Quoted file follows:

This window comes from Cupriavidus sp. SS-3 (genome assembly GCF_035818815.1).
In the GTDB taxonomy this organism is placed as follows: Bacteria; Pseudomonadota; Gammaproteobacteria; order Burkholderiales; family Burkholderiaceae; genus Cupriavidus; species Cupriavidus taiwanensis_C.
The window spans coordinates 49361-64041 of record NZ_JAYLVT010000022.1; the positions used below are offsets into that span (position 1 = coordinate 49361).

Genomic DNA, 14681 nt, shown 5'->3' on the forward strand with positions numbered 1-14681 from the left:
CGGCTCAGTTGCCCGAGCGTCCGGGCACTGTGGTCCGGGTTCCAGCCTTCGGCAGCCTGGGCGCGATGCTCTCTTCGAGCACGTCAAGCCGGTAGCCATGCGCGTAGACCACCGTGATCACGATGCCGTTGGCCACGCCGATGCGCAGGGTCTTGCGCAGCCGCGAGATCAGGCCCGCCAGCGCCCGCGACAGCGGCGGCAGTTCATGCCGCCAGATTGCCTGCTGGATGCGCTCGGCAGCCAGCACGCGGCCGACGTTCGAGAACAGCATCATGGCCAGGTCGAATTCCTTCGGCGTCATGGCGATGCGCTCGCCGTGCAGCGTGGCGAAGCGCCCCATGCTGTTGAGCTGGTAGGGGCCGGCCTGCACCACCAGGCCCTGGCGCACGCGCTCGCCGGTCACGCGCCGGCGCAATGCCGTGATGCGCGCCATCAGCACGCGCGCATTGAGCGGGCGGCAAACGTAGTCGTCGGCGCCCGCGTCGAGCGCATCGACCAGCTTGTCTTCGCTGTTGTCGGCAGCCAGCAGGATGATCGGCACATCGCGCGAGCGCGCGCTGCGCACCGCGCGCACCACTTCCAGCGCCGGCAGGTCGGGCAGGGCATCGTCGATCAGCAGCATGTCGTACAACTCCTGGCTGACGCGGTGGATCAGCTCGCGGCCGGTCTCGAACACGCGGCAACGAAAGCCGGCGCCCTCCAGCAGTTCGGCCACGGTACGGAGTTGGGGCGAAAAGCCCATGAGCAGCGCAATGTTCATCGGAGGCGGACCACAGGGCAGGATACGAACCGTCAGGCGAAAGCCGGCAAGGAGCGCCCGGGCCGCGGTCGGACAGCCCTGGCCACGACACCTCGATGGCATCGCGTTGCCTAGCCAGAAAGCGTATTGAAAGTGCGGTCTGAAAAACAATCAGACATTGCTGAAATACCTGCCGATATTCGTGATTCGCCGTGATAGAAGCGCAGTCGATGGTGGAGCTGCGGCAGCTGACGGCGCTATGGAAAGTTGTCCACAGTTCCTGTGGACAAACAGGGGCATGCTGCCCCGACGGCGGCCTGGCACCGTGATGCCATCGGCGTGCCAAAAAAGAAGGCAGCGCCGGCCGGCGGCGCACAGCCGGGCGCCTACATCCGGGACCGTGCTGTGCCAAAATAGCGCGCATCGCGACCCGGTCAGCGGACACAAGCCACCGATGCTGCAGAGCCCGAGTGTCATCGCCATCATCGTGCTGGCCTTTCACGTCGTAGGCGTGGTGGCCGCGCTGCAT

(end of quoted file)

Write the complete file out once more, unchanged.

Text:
This window comes from Cupriavidus sp. SS-3 (genome assembly GCF_035818815.1).
In the GTDB taxonomy this organism is placed as follows: Bacteria; Pseudomonadota; Gammaproteobacteria; order Burkholderiales; family Burkholderiaceae; genus Cupriavidus; species Cupriavidus taiwanensis_C.
The window spans coordinates 49361-64041 of record NZ_JAYLVT010000022.1; the positions used below are offsets into that span (position 1 = coordinate 49361).

Genomic DNA, 14681 nt, shown 5'->3' on the forward strand with positions numbered 1-14681 from the left:
CGGCTCAGTTGCCCGAGCGTCCGGGCACTGTGGTCCGGGTTCCAGCCTTCGGCAGCCTGGGCGCGATGCTCTCTTCGAGCACGTCAAGCCGGTAGCCATGCGCGTAGACCACCGTGATCACGATGCCGTTGGCCACGCCGATGCGCAGGGTCTTGCGCAGCCGCGAGATCAGGCCCGCCAGCGCCCGCGACAGCGGCGGCAGTTCATGCCGCCAGATTGCCTGCTGGATGCGCTCGGCAGCCAGCACGCGGCCGACGTTCGAGAACAGCATCATGGCCAGGTCGAATTCCTTCGGCGTCATGGCGATGCGCTCGCCGTGCAGCGTGGCGAAGCGCCCCATGCTGTTGAGCTGGTAGGGGCCGGCCTGCACCACCAGGCCCTGGCGCACGCGCTCGCCGGTCACGCGCCGGCGCAATGCCGTGATGCGCGCCATCAGCACGCGCGCATTGAGCGGGCGGCAAACGTAGTCGTCGGCGCCCGCGTCGAGCGCATCGACCAGCTTGTCTTCGCTGTTGTCGGCAGCCAGCAGGATGATCGGCACATCGCGCGAGCGCGCGCTGCGCACCGCGCGCACCACTTCCAGCGCCGGCAGGTCGGGCAGGGCATCGTCGATCAGCAGCATGTCGTACAACTCCTGGCTGACGCGGTGGATCAGCTCGCGGCCGGTCTCGAACACGCGGCAACGAAAGCCGGCGCCCTCCAGCAGTTCGGCCACGGTACGGAGTTGGGGCGAAAAGCCCATGAGCAGCGCAATGTTCATCGGAGGCGGACCACAGGGCAGGATACGAACCGTCAGGCGAAAGCCGGCAAGGAGCGCCCGGGCCGCGGTCGGACAGCCCTGGCCACGACACCTCGATGGCATCGCGTTGCCTAGCCAGAAAGCGTATTGAAAGTGCGGTCTGAAAAACAATCAGACATTGCTGAAATACCTGCCGATATTCGTGATTCGCCGTGATAGAAGCGCAGTCGATGGTGGAGCTGCGGCAGCTGACGGCGCTATGGAAAGTTGTCCACAGTTCCTGTGGACAAACAGGGGCATGCTGCCCCGACGGCGGCCTGGCACCGTGATGCCATCGGCGTGCCAAAAAAGAAGGCAGCGCCGGCCGGCGGCGCACAGCCGGGCGCCTACATCCGGGACCGTGCTGTGCCAAAATAGCGCGCATCGCGACCCGGTCAGCGGACACAAGCCACCGATGCTGCAGAGCCCGAGTGTCATCGCCATCATCGTGCTGGCCTTTCACGTCGTAGGCGTGGTGGCCGCGCTGCAT